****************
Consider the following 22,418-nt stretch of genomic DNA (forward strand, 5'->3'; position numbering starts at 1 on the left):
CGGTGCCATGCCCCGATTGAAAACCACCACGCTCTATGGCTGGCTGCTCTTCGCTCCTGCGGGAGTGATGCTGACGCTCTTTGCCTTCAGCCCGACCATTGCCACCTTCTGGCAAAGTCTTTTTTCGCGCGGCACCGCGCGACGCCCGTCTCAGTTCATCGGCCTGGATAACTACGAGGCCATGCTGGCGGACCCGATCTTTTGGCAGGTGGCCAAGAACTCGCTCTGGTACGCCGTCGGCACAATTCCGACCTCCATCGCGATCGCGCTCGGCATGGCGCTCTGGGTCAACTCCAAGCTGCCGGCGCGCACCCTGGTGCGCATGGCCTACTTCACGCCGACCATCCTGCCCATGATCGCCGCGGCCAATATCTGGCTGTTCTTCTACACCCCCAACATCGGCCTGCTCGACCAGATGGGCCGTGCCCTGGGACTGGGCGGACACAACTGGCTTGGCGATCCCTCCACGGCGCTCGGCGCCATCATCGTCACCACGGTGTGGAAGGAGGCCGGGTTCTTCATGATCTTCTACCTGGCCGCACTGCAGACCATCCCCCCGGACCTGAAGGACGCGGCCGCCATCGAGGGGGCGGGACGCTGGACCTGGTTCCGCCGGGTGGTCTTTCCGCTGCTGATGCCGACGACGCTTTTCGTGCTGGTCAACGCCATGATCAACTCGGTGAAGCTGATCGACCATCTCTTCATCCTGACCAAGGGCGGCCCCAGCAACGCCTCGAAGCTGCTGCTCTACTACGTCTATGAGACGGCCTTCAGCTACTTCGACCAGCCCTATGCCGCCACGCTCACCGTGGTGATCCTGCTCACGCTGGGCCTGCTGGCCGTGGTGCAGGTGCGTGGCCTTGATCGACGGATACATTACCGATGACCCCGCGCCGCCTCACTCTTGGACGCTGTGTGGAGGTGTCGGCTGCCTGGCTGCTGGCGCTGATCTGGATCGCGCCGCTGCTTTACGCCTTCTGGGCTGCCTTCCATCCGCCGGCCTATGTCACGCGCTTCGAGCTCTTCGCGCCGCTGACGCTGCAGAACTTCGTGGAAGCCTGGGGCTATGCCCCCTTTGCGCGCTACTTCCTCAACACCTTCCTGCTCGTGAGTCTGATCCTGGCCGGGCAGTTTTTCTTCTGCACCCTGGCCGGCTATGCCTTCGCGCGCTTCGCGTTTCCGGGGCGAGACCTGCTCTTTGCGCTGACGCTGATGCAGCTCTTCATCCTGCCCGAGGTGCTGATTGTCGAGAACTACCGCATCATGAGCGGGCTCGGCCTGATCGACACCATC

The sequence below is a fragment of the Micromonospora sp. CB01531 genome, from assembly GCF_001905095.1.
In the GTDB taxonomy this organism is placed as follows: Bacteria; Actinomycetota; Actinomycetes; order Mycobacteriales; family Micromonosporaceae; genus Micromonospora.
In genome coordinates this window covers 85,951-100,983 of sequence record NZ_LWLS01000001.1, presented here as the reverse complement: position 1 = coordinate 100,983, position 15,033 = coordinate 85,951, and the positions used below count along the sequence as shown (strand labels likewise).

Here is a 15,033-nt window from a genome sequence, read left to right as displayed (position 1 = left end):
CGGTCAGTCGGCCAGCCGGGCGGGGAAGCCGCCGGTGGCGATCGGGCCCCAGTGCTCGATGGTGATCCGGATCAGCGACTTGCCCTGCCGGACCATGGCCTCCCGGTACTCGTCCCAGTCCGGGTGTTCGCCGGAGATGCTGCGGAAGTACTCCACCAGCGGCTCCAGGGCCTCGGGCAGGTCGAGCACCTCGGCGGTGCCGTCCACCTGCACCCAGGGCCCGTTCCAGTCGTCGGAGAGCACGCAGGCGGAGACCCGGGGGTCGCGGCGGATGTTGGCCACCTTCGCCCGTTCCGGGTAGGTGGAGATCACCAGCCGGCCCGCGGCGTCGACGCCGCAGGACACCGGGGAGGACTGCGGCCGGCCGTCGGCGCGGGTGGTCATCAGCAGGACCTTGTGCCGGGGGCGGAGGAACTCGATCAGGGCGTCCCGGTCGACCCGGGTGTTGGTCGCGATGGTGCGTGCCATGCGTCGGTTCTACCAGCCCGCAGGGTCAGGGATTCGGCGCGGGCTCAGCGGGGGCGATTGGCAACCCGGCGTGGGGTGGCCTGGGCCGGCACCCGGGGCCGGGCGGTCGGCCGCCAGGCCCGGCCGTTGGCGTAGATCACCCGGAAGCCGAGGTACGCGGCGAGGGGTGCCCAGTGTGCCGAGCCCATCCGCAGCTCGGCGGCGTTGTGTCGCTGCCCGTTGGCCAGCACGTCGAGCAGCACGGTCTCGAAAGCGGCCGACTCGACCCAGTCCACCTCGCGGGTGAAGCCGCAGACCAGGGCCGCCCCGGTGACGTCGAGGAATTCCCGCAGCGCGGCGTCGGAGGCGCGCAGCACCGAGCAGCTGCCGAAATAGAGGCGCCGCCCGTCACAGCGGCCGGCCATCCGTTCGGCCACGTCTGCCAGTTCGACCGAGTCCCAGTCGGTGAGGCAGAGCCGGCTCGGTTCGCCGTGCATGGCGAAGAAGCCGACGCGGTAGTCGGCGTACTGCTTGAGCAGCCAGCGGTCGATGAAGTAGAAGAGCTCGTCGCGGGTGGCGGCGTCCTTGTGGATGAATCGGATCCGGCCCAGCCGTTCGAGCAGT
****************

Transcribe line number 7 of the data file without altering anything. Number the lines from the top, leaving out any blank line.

CGGTCAGTCGGCCAGCCGGGCGGGGAAGCCGCCGGTGGCGATCGGGCCCCAGTGCTCGATGGTGATCCGGATCAGCGACTTGCCCTGCCGGACCATGGCCTCCCGGTACTCGTCCCAGTCCGGGTGTTCGCCGGAGATGCTGCGGAAGTACTCCACCAGCGGCTCCAGGGCCTCGGGCAGGTCGAGCACCTCGGCGGTGCCGTCCACCTGCACCCAGGGCCCGTTCCAGTCGTCGGAGAGCACGCAGGCGGAGACCCGGGGGTCGCGGCGGATGTTGGCCACCTTCGCCCGTTCCGGGTAGGTGGAGATCACCAGCCGGCCCGCGGCGTCGACGCCGCAGGACACCGGGGAGGACTGCGGCCGGCCGTCGGCGCGGGTGGTCATCAGCAGGACCTTGTGCCGGGGGCGGAGGAACTCGATCAGGGCGTCCCGGTCGACCCGGGTGTTGGTCGCGATGGTGCGTGCCATGCGTCGGTTCTACCAGCCCGCAGGGTCAGGGATTCGGCGCGGGCTCAGCGGGGGCGATTGGCAACCCGGCGTGGGGTGGCCTGGGCCGGCACCCGGGGCCGGGCGGTCGGCCGCCAGGCCCGGCCGTTGGCGTAGATCACCCGGAAGCCGAGGTACGCGGCGAGGGGTGCCCAGTGTGCCGAGCCCATCCGCAGCTCGGCGGCGTTGTGTCGCTGCCCGTTGGCCAGCACGTCGAGCAGCACGGTCTCGAAAGCGGCCGACTCGACCCAGTCCACCTCGCGGGTGAAGCCGCAGACCAGGGCCGCCCCGGTGACGTCGAGGAATTCCCGCAGCGCGGCGTCGGAGGCGCGCAGCACCGAGCAGCTGCCGAAATAGAGGCGCCGCCCGTCACAGCGGCCGGCCATCCGTTCGGCCACGTCTGCCAGTTCGACCGAGTCCCAGTCGGTGAGGCAGAGCCGGCTCGGTTCGCCGTGCATGGCGAAGAAGCCGACGCGGTAGTCGGCGTACTGCTTGAGCAGCCAGCGGTCGATGAAGTAGAAGAGCTCGTCGCGGGTGGCGGCGTCCTTGTGGATGAATCGGATCCGGCCCAGCCGTTCGAGCAGT